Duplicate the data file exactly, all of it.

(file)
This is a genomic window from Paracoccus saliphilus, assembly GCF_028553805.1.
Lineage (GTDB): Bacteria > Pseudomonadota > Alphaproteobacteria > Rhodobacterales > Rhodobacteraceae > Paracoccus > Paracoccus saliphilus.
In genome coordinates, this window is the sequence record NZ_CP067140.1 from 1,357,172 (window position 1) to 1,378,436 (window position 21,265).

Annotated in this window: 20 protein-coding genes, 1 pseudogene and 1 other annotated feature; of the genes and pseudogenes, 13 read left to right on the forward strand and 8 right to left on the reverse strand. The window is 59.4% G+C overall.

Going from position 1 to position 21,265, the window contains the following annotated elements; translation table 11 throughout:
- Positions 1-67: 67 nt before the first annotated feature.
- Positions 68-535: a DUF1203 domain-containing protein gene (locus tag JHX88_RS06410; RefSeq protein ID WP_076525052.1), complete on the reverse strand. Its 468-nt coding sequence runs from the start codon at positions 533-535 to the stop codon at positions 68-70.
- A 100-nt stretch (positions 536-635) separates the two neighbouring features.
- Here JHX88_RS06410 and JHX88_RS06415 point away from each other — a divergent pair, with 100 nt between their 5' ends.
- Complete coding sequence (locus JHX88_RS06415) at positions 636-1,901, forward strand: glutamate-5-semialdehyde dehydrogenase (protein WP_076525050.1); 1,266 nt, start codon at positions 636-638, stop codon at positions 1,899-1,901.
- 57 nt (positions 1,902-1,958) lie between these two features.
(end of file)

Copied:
This is a genomic window from Paracoccus saliphilus, assembly GCF_028553805.1.
Lineage (GTDB): Bacteria > Pseudomonadota > Alphaproteobacteria > Rhodobacterales > Rhodobacteraceae > Paracoccus > Paracoccus saliphilus.
In genome coordinates, this window is the sequence record NZ_CP067140.1 from 1,357,172 (window position 1) to 1,378,436 (window position 21,265).

Annotated in this window: 20 protein-coding genes, 1 pseudogene and 1 other annotated feature; of the genes and pseudogenes, 13 read left to right on the forward strand and 8 right to left on the reverse strand. The window is 59.4% G+C overall.

Going from position 1 to position 21,265, the window contains the following annotated elements; translation table 11 throughout:
- Positions 1-67: 67 nt before the first annotated feature.
- Positions 68-535: a DUF1203 domain-containing protein gene (locus tag JHX88_RS06410; RefSeq protein ID WP_076525052.1), complete on the reverse strand. Its 468-nt coding sequence runs from the start codon at positions 533-535 to the stop codon at positions 68-70.
- A 100-nt stretch (positions 536-635) separates the two neighbouring features.
- Here JHX88_RS06410 and JHX88_RS06415 point away from each other — a divergent pair, with 100 nt between their 5' ends.
- Complete coding sequence (locus JHX88_RS06415) at positions 636-1,901, forward strand: glutamate-5-semialdehyde dehydrogenase (protein WP_076525050.1); 1,266 nt, start codon at positions 636-638, stop codon at positions 1,899-1,901.
- 57 nt (positions 1,902-1,958) lie between these two features.